There is an argument a representative, be it a councillor or an MP, is elected to make decisions on our behalf.

They have a mandate to speak for their constituents, whether they voted for them or not.

It might not be ideal, but it’s how our system of democracy works.

But is there a better, more fair, way?

One school of thought says everyone should have a say on decisions.

The question is, can a vote on a mobile phone app or Facebook page be more reliable than an official consultation.

Jason Leonard, who is running as an independent in next month’s local elections, would argue the more power is diluted, the less likely it is to become corrupted.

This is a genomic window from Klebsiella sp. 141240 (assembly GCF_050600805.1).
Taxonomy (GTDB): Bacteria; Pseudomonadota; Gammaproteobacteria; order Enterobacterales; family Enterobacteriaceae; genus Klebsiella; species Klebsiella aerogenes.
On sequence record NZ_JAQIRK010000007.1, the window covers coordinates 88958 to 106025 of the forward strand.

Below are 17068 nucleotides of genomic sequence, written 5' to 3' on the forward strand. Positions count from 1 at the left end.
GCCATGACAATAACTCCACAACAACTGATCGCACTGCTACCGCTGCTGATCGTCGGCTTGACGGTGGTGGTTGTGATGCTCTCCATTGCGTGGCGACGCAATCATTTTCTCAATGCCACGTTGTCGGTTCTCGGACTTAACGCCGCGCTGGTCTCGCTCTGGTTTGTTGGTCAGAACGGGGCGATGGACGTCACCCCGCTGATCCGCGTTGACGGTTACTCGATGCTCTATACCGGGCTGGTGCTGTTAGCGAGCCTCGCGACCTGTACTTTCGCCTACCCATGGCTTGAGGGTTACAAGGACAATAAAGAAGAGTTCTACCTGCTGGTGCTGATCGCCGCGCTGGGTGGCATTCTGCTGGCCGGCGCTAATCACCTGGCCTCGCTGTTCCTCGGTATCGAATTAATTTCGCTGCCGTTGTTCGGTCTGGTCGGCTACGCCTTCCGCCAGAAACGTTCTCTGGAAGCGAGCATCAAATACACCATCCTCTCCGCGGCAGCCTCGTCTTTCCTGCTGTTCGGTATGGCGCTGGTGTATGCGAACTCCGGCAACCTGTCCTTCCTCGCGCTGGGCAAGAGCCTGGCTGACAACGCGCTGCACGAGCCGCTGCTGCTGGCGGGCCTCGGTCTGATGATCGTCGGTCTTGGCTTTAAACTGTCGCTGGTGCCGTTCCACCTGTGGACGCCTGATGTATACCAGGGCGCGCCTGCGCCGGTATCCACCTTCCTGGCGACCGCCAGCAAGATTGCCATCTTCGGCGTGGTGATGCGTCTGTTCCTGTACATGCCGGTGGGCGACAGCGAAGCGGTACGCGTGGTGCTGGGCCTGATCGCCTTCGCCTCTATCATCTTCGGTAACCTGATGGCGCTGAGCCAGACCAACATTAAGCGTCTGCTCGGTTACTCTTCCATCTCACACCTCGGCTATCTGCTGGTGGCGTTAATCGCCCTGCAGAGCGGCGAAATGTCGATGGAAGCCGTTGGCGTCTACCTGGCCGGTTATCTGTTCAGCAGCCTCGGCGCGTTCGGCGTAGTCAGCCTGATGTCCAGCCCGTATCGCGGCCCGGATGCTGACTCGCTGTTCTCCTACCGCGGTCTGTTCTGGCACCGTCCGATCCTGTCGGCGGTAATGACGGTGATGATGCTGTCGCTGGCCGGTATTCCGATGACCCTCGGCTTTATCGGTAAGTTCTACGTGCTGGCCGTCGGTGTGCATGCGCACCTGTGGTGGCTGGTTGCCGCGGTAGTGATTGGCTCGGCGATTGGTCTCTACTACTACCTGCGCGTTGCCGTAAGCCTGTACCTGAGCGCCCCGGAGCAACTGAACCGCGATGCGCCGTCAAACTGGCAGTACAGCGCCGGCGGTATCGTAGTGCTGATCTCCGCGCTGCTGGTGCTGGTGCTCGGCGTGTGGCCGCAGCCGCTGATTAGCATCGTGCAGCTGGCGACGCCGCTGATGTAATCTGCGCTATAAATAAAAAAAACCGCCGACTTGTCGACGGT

So, if we put the power in the hands of thousands of people instead of one, we’re likely to get the “right” outcome.

What Mr Leonard also raises is the issue of disenfranchisement among a large proportion of voters.

The simple fact, Mr Leonard says, is they feel they are not being listened to and, often, turn to protest or apathy.

Fewer than 40 per cent of people voted in the all-out Colchester Council elections in 2016.

That is replicated up and down the country and is a sorry state of affairs.

Any attempts for councillors and MPs to engage with voters should be welcomed, but the key is involving them in the decision-making process and giving them a say on how our town is being run.